The term “Pony Car” is thrown around in reference to the Ford Mustang, but it really became a classification of its own. An unlikely brand, Toyota, decided to pick a spot in this class of vehicle and create a cheap, compact sports car for the masses. This car was not big on power, neither was it big on weight, it was just enough all around for the driving experience, and over the years it’s varying evolutions has stayed true to this principle.
This JDM “Pony Car” is known as the Toyota Celica, or “Celica”, as British or Aussies would call it. It’s name derived from its Latin root meaning Celestial. Going through the history of this car though would take a long time, as the line was established in 1970, with its clear similarities to the fastback Mustang being quite evident. Going into the 90’s however, the Celica over its 5 generations, was really coming into its own, with the offshoot of the Supra Mk 3 and MK 4 being derived from its earlier chassis's as well.
A 90's restomod
This particular Celica didn't always look the way it does now, in fact, the car is actually a full restoration. It'll probably be up for debate in the comment section of the article, saying that buying a Celica GT is a waste of time. For me it feels like the GT Celica doesn't get enough love, its bigger brother the GT 4 left some really, really huge shoes for it to fill.
The GT isn’t a turbocharged car, it isn’t 4WD, and it isn't amazingly fast, but it’s special in a lot of respects. Toyota brought their expertise to this car as well when it was being developed, and although it may be considered down on power, it's really high on fun.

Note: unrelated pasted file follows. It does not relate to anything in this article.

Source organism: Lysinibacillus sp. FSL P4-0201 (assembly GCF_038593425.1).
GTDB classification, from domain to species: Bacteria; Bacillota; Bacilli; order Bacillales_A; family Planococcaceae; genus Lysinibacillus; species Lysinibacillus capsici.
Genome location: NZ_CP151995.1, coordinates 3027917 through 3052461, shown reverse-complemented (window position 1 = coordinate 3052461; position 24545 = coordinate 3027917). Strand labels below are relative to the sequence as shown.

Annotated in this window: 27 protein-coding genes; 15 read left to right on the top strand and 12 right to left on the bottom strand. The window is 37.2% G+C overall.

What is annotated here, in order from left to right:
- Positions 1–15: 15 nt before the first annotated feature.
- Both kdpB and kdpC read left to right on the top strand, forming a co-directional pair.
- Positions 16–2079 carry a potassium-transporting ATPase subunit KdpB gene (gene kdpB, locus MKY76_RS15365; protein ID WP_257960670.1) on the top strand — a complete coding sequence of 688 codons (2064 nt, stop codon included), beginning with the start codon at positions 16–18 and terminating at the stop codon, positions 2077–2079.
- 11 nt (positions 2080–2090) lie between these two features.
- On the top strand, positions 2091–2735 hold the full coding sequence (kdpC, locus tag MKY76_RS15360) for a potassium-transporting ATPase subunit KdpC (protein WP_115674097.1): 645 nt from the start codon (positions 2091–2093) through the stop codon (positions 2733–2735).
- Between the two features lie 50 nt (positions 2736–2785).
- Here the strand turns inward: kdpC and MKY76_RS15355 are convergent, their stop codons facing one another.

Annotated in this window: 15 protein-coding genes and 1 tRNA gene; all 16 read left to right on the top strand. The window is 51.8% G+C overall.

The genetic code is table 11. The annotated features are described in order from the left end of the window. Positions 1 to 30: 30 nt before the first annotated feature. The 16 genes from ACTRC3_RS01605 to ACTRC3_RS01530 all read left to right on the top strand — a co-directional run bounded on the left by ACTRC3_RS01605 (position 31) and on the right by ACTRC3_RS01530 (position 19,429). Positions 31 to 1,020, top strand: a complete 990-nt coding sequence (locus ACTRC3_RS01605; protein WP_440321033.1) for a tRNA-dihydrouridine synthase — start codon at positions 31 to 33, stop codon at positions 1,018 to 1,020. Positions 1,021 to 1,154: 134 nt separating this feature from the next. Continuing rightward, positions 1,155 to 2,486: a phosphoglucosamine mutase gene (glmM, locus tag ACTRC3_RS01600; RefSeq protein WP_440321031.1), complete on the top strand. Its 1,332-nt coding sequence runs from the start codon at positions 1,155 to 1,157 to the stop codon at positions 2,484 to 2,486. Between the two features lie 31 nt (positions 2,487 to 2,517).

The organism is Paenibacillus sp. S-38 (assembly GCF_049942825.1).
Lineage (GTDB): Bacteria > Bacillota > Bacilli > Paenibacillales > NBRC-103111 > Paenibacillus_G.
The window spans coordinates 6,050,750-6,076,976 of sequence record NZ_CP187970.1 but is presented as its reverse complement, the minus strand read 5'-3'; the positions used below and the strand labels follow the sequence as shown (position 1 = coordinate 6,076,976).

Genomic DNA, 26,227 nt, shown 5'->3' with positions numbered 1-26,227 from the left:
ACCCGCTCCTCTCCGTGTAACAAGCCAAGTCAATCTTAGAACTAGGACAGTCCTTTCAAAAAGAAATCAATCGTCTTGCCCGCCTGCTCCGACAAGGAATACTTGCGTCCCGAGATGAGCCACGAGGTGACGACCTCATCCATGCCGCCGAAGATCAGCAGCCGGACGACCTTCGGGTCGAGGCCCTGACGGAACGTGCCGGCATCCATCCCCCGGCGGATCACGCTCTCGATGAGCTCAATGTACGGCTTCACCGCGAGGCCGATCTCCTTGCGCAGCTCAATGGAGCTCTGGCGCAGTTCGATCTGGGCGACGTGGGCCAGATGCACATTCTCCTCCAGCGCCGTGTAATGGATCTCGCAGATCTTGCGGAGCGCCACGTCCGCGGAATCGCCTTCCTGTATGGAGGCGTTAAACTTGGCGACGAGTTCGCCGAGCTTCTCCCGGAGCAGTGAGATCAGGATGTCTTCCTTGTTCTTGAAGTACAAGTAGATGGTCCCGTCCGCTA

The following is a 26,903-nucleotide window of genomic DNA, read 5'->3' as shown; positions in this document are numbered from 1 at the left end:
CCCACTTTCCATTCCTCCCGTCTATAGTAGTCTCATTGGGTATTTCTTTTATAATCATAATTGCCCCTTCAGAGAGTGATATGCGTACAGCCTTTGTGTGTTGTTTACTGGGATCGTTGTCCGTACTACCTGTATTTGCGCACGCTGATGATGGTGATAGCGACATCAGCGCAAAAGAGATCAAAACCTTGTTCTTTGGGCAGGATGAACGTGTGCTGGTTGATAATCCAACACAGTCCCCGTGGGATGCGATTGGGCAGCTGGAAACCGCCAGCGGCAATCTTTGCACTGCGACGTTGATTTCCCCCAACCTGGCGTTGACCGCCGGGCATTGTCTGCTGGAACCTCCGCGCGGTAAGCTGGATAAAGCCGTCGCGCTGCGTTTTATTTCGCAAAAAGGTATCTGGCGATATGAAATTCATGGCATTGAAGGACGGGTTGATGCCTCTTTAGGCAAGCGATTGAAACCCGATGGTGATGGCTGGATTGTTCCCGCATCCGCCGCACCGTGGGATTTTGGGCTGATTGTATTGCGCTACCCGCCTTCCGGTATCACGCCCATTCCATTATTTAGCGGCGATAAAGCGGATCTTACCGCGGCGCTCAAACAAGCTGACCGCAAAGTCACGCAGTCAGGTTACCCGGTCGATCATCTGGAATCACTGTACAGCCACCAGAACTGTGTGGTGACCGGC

It utilizes the same powerplant found in the Toyota MR 2 and an older version of the same motor found in the JDM Toyota Altezza. It's naturally aspirated 3SGE engine behaves more like a 4AGE with a lower torque band but the power is still high up in the rev range. It's a momentum car. Fortune favors the brave when you want to get the most out of this car.
The Celica GT's chassis also benefits from the GT4, although the rear subframe is a bit different, it's wheel arches and layout is basically the same as its homologation variant meaning it feels like well balanced and well put together car. Changing the standard 15-inch road going wheels with larger 16-inch wheels really set it off.
JDM cars are having a hard time in many ways attaining a Classic status, and it seems like some of them have to work twice as hard as many other cars from other regions. What's contributing to the value of JDM cars though, are actually what's going toward their detriment, it's really an oxymoron in it's greatest form. Modders have taken every clean slate and written all over it. JDM cars have been praised for being fun to mod, and fun to change, to the point that finding some models like this Celica in it's purest form unmolested is next to impossible.
JDM cars are also subject to fads. The internet moves in cycles, finding one model after the other where all models are used up and it's on to the next one. So the next time you see those 10 mm spacers on E-bay, or you see that "Cold Air Induction" mod coming your way, don't do it. Enjoy what you have, or mod your car in a more tasteful way, because you may be sitting on the next gold mine.
Happy Motoring! - Alex.